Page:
Another outstanding approach in Cuba is called “community risk mapping.” A 2004 study by Oxfam reported how this is carried out by community leaders. A member of the Cuban Women’s Federation explained: “If a hurricane hits, I know that inside one multi-family unit is an old woman in a wheelchair, who is going to need help to leave. I have 11 single mothers on second and third floors of apartment buildings with children under two who will need more support to evacuate and special needs in the shelters. I have two pregnant women, one in that block and one on this one, who will need special attention.”

Some argue that having to contend with more frequent hurricanes is what makes Cuba’s hurricane defense superior — not its social system.

But Cuba’s approach to other health and human welfare issues is also superior. Take the Zika virus, a phenomenon that was devastating to the people of Haiti, Puerto Rico, Brazil, Colombia and other countries, as well as in south Florida.

True, Cuba’s response to Zika was helped by its years of fighting the mosquito-borne dengue and chikungunya diseases. But that doesn’t explain why its Zika infection and death rate have been so much lower than in the capitalist countries around it — and, like its hurricane system, universally praised by health experts.

Carlos Espinal Tejeda, a tropical disease specialist at the University of Miami, told the health publication STAT: “In Miami and in places in Latin America, they waited until they had cases and then mobilized. … In Cuba, it’s the opposite. When they see a virus about to arrive, they mobilize.”

And of course Cuba does all of this under the harsh conditions of the U.S. blockade, which prevents its planners and doctors from buying supplies on the world market that are available to capitalist countries.

On Sept. 1, HuffPost published the aptly named article “Houston, We Have a Problem.” Referring to the extreme weather in both the U.S. Gulf Coast and South Asia, the author issued a clarion call for humanity to address the scourge of climate change.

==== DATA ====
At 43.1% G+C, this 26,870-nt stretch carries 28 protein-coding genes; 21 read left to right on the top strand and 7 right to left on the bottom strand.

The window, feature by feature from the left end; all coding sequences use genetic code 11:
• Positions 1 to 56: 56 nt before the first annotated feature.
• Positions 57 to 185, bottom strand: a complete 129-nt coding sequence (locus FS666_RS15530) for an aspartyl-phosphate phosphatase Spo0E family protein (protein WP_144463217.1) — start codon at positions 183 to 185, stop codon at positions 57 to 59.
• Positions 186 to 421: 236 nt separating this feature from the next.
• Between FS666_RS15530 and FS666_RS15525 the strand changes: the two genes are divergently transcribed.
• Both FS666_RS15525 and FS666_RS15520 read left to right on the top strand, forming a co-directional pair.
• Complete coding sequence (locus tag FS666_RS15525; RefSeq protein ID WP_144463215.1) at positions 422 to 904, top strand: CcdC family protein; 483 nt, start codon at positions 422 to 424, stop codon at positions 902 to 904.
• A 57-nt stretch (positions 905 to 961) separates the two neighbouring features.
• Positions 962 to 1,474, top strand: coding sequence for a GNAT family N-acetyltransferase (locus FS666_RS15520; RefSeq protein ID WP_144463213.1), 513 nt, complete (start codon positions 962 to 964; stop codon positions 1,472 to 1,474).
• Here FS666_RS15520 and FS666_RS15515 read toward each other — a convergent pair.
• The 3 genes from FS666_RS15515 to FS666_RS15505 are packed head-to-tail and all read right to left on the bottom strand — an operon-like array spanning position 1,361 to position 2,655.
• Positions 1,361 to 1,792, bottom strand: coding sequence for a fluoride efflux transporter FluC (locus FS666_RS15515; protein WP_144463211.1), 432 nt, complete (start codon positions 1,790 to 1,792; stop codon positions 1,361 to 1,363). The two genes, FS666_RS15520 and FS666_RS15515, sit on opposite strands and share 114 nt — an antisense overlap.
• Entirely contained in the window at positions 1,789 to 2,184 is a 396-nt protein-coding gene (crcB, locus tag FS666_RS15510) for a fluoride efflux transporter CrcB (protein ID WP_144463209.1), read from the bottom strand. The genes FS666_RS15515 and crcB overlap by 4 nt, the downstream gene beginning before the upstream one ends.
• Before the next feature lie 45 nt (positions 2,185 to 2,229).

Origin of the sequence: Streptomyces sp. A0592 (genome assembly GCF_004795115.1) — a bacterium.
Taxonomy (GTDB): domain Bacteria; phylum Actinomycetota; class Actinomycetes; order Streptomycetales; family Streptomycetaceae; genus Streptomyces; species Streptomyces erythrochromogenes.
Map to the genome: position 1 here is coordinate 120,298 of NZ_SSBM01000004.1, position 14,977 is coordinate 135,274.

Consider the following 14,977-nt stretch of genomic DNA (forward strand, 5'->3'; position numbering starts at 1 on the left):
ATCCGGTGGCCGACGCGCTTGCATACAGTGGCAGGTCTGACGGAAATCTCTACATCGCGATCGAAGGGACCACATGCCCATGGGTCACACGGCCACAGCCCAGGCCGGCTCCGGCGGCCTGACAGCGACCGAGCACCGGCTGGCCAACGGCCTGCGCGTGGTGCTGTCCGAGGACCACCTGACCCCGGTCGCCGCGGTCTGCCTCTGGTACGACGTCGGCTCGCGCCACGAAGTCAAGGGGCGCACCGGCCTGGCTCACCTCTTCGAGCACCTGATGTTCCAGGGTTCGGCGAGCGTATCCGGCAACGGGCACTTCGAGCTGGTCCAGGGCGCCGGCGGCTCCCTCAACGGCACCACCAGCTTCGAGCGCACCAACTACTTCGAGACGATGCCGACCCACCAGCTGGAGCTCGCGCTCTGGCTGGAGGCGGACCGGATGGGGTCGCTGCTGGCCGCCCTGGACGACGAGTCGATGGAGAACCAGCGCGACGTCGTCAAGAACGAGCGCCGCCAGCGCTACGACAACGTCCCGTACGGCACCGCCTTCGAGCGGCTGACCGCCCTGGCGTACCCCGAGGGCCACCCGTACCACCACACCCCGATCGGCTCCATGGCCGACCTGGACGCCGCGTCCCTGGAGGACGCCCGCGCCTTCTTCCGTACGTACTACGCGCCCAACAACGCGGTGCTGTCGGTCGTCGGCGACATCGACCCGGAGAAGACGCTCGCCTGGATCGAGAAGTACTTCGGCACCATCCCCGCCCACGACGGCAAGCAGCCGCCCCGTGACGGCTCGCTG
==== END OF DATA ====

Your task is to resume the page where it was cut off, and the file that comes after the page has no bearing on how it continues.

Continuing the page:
“By continuing with business as usual, we exploit and use oil and gas at record levels, despite the warnings of scientists,” writes the author. “We must not live in a fool’s paradise thinking that we can continue on our current course and that everything will be okay.”

This is true. But a social system like capitalism is focused on making money now. It doesn’t have the ability or the motivation to think ahead and avoid problems — unless those problems affect the bourgeoisie’s ability to make a profit.

Texas politician Bill King wrote an op-ed piece in the Aug. 28 New York Times titled “Houston’s Mayor Was Right to Not Evacuate.” He stated, “It is logistically impossible to evacuate millions of people from low-lying areas ahead of a major hurricane.”

Compare that with the following: “In September 2004, Cuba endured Ivan, the fifth-largest hurricane ever to hit the Caribbean, with sustained winds of 124 miles per hour. Cuba evacuated almost 2 million people — more than 15 percent of the total population. One hundred thousand people were evacuated within the first three hours. An incredible 78 percent of those evacuated were welcomed into other people’s homes. Children at boarding schools were moved. Animals and birds were moved. No one was killed.” (Fred Goldstein, Workers World, Jan. 13, 2005, “Deaths not just act of nature — Socialist organization & planning can save lives.” The article, available online at, gives a detailed explanation of how Cuba is organized on every level to deal with such problems.)

What appears to be possible and true depends on a society’s social system.
Yes, Houston, we have a problem. The problem is capitalism. Capitalism is hostile to people’s needs and ability to keep ourselves and loved ones healthy.

What has caused so much suffering in the Gulf Coast also causes layoffs, racism, poverty and war. We have to overthrow capitalism and replace it with socialism.

Courtesy of Workers World
Publication date of original article: 08/09/2017
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Tags: HurricanesFloodsCapitalismUSASocialismCommunity risk mappingCuba